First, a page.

KF: With the star power of Timberlake, do you think this film stands a chance at making some noise?
LH: Well, Timberlake form everything I've seen, everybody really thinks he's a good actor. And he's embracing this because it's a serious role. Most of his [previous] parts were light and funnyish, with relationship stuff with women. This is going to be a serious role for him. He's not singing and dancing in this. He's being an actor. And I think he's so big right now, a lot of people are going to be curious to see if he can pull it off.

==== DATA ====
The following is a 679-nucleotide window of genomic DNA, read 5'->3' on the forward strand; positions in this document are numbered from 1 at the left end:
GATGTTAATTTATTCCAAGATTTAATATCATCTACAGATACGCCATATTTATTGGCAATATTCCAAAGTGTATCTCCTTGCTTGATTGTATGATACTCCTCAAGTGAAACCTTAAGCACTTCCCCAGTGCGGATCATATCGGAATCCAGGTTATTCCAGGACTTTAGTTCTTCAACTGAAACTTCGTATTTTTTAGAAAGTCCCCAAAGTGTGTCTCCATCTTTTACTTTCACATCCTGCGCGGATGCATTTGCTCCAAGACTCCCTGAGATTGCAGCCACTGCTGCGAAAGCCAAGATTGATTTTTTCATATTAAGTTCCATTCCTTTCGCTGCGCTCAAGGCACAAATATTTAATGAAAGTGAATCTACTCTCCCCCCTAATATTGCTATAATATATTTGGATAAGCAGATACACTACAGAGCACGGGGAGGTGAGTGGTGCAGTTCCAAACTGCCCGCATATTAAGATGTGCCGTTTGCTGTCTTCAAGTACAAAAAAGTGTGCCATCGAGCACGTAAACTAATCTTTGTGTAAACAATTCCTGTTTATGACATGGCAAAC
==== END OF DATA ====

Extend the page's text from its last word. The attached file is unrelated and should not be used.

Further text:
(KissFAQ thanks Larry Harris for his time and contribution to Back In The Solo Album Groove, our 35th anniversary retrospective dedicated to the 1978 KISS solo albums.)



About Larry Harris:
Brooklyn-born Larry Harris began working for Buddah/Karma Sutra Records in 1971 as the local New York promotions representative. In 1973 he joined his cousin Neil Bogart in founding Casablanca Records, ultimately ascending to executive vice president and managing director in 1976. Harris left the label in 1979. In 2009 he published "And Party Every Day: The Inside Story Of Casablanca Records," the definitive, first-hand look at the label's remarkable story. Today, Harris resides in Seattle.